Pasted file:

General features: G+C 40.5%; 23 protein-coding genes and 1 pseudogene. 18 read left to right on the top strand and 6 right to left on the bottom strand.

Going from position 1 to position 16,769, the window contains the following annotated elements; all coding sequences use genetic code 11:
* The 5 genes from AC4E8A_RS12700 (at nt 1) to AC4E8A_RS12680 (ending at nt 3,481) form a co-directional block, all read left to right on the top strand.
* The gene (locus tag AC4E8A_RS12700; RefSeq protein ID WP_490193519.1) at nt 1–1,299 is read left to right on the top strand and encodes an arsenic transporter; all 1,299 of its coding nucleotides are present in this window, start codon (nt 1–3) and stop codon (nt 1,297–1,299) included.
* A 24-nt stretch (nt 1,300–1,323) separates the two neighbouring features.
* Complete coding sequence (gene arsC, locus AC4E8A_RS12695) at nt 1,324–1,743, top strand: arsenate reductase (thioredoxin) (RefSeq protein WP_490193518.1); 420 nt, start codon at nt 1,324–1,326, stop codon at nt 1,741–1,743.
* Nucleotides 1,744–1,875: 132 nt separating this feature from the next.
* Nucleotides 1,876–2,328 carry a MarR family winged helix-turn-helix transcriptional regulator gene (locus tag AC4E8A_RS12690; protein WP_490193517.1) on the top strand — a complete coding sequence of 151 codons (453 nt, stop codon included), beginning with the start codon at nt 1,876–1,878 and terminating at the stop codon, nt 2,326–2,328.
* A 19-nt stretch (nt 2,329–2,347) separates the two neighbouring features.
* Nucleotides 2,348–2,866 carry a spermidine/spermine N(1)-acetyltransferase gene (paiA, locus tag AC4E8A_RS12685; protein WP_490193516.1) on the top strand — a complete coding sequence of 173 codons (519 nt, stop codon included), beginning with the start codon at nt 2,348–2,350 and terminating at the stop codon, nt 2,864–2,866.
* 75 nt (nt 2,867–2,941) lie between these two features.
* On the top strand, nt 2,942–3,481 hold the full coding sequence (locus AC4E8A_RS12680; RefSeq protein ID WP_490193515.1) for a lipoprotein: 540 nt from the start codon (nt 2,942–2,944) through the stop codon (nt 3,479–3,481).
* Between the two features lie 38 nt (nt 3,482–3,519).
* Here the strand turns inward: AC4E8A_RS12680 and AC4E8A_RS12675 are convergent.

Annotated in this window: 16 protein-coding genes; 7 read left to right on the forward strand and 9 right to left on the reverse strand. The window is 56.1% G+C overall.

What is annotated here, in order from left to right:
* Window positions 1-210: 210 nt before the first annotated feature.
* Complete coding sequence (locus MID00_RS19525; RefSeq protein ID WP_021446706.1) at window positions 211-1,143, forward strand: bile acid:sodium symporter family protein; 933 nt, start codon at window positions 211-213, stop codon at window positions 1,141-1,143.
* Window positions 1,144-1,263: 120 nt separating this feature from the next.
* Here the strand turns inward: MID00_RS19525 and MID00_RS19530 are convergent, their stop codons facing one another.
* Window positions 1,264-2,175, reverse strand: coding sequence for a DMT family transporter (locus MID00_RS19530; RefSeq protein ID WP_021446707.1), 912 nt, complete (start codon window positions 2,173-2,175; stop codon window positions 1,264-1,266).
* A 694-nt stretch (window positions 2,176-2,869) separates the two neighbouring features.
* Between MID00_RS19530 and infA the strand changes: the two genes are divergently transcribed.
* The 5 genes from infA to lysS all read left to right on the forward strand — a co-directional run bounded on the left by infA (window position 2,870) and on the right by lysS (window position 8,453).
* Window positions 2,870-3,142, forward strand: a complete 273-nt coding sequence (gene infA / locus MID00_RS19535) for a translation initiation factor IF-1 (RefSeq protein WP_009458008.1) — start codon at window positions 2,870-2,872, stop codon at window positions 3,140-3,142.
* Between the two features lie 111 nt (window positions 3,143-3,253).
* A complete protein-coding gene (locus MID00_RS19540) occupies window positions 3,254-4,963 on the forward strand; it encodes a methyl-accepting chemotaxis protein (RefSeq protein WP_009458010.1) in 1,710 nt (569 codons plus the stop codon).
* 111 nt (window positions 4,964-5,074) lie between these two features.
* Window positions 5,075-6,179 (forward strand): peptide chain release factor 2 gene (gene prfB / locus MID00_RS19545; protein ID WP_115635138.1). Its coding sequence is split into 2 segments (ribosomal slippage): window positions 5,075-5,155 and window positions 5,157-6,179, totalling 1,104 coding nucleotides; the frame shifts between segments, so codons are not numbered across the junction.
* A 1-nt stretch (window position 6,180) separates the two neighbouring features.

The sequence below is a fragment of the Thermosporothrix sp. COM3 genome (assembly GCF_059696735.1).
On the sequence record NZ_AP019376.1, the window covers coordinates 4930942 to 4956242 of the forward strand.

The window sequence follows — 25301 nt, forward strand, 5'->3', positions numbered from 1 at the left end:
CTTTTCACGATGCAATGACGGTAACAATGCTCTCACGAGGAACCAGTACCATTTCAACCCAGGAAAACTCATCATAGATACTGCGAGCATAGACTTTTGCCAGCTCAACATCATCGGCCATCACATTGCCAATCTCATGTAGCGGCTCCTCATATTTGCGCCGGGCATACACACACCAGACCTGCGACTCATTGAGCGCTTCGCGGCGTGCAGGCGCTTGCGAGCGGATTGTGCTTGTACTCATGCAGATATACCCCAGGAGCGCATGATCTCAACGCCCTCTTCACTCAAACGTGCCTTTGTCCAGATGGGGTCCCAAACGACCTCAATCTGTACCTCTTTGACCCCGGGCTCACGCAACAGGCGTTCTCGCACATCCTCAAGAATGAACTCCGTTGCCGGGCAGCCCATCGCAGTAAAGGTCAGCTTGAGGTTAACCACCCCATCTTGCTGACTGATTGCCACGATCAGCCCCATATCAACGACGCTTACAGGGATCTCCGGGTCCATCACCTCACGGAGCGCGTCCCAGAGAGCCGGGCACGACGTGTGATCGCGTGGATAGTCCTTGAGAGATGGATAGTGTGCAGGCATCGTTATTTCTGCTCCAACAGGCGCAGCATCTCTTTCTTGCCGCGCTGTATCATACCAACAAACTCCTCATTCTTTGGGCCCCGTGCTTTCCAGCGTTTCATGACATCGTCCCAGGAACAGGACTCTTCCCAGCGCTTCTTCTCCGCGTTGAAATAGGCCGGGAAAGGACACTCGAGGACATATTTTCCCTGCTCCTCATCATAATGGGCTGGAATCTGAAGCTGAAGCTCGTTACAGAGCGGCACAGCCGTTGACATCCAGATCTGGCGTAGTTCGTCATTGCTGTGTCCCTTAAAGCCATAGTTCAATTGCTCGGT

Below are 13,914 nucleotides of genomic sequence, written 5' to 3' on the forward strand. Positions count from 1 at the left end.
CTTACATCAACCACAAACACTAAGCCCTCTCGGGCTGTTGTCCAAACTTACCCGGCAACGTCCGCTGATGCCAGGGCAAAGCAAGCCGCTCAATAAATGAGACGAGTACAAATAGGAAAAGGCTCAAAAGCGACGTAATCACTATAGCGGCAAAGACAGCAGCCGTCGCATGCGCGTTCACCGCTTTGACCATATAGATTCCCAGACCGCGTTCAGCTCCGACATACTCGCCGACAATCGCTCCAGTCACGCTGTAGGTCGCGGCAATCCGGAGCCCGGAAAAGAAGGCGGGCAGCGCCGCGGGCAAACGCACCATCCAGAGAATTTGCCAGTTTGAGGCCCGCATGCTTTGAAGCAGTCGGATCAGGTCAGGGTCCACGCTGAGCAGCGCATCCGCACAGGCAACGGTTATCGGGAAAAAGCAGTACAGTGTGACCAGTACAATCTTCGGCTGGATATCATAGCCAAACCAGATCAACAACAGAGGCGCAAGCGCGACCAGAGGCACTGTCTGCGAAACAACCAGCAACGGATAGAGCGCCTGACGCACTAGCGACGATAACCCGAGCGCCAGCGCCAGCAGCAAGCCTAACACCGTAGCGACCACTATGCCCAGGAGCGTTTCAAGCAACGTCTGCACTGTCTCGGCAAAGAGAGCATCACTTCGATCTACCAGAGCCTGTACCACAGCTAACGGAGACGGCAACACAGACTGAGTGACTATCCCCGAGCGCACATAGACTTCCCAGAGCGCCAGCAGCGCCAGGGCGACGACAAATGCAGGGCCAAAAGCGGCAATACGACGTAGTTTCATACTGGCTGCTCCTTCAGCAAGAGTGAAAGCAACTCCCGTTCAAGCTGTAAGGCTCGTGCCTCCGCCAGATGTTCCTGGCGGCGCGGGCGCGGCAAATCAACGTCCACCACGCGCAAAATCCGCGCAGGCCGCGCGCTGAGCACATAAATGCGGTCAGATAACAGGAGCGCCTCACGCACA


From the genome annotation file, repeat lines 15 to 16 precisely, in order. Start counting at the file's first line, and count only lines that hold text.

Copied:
Annotated in this window: 16 protein-coding genes; 7 read left to right on the forward strand and 9 right to left on the reverse strand. The window is 56.1% G+C overall.

What is annotated here, in order from left to right: